The Gurvich residence is a masterpiece of mid-century modern architecture. Designed by Lionel Pries to fit snugly onto its odd-shaped waterfront parcel, the home’s serrated profile in plan and elevation opens nearly every room to views of Lake Washington and the mountains beyond. Working closely with the home’s new owners and contractor, we updated the kitchen, master suite, and overall energy efficiency yet touched the house only lightly, creating new spaces and enhancing spatial flow while respecting the original design intent, materials, and details. It was a wonderful project, one in which small gestures like creating a new opening between the kitchen and dining room had large impacts on light, views, and spatial connections while enhancing the home’s unique character and geometries.
The Gurvich house was designed by Lionel Pries for a unique waterfront lot that had been recently purchased by Max and Helen Gurvich. An entrepreneur at heart, Max began his career mixing an industrial sweeping compound and then selling it door-to-door, growing his company into the Pace National Corporation (now Pace International), a leading supplier of industrial chemicals. Max and Helen were prominent philanthropists, particularly in the arts, with each holding several notable board positions, establishing endowments, and spearheading exhibitions and public art installations.
When the Gurviches purchased their narrow parcel on the southern tip of the Laurelhurst peninsula in 1963, they briefly considered Taliesen Associates to design their new home before opting instead to hire a local architect. They tuned to the prolific Pacific Northwest architect Lionel H. Pries, whose signature style melded the simplicity of mid-century design with the decorative tendencies of the west coast Arts and Crafts movement. Trained at the University of California at Berkeley and the University of Pennsylvania, Pries practiced in California for five years before relocating to Seattle in 1928 where he joined the Department of Architecture faculty at the University of Washington. In addition to running a private practice, Pries was a highly respected educator for thirty years during which time he shaped generations of aspiring architects including Minoru Yamasaki, A. Quincy Jones, Roland Terry, and Victor Steinbrueck. Although Pries had retired in 1963 the Gurviches sought him out, making theirs the last new residence of his long career.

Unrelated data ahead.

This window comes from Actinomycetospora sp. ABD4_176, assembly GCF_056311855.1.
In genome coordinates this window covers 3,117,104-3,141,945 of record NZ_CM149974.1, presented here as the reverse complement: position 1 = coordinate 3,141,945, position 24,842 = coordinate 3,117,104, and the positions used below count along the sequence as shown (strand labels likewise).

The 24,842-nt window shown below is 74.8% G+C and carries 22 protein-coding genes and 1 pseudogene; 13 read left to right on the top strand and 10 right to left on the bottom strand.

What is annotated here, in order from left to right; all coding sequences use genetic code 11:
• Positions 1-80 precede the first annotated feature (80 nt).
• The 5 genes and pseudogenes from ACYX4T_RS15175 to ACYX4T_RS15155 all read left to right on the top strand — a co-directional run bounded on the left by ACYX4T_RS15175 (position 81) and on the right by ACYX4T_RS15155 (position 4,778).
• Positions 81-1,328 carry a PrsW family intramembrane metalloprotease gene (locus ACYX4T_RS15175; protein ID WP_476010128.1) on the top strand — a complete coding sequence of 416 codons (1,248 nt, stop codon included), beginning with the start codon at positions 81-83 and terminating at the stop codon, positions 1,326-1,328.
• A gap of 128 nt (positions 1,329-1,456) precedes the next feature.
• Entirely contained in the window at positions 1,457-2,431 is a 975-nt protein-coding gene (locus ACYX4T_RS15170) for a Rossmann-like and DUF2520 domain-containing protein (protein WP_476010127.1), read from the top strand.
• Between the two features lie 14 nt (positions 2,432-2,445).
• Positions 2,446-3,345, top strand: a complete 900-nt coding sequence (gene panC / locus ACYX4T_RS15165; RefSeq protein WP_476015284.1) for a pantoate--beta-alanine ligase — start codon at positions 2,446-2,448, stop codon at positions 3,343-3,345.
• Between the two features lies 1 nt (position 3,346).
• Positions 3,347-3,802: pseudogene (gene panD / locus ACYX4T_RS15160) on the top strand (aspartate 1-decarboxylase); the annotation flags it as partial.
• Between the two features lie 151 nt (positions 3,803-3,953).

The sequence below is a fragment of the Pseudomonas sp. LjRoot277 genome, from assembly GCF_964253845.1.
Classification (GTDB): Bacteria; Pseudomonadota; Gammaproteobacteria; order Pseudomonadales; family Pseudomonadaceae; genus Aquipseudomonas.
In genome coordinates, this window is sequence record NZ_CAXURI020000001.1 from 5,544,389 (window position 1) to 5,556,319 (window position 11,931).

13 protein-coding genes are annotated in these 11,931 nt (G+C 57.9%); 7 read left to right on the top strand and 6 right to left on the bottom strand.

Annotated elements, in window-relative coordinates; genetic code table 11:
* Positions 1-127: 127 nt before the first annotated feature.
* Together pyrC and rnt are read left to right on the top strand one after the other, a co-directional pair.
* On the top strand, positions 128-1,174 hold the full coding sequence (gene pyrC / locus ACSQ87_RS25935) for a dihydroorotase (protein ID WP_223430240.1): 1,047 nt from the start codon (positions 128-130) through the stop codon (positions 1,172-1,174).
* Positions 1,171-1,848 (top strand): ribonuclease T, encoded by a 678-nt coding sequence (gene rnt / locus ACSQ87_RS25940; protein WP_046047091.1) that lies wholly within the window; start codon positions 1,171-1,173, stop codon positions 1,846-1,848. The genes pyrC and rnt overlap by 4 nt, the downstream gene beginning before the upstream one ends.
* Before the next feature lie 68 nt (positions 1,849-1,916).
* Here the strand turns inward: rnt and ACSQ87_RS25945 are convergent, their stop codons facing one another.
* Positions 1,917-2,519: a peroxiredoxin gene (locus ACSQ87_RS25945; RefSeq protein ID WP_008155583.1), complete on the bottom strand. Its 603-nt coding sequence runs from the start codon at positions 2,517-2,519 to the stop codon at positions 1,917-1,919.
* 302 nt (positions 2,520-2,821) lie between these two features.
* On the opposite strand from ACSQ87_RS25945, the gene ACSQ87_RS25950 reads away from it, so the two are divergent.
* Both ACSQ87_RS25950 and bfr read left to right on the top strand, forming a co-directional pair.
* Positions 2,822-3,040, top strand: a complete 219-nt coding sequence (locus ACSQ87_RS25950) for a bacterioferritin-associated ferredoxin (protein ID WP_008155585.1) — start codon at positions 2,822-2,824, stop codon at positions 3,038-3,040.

Through a series of drawings that fortunately still survive one can trace the evolution of Lionel Pries’s geometrically complex design as he responded to feedback from the Gurviches, the shape and slope of their unique site, the shoreline, and sweeping views of Lake Washington and the Cascade Mountains. While the design is undeniably Modern in its arrangement and detailing, Pries softened the aesthetic through materiality and light to create a home where the Gurviches lived with their three daughters for 45 years. It was well-suited to their philanthropic activities, accommodating both intimate dinners and festive gatherings for 150 guests who annually enjoyed the opening day of boating season from the home’s many levels. There was ample display space throughout for their extensive art collection as well, highlighted by Margery Philips in her 1972 Seattle Times article “The Lake is their Backyard,” published simultaneously with the home’s inclusion in the Seattle Art Museum’s 23rd annual Exhibition of Residential Architecture. The Gurvich Residence signified the culmination of fifty years of pedagogical and practical evolution of one of Seattle’s most prominent architects and has long been recognized as an outstanding example of Pacific Northwest Modernism.
For more on Pries’ life and work, see Jeffrey Karl Ochsner’s book Lionel H. Pries: Architect, Artist, Educator published by the University of Washington Press in 2007.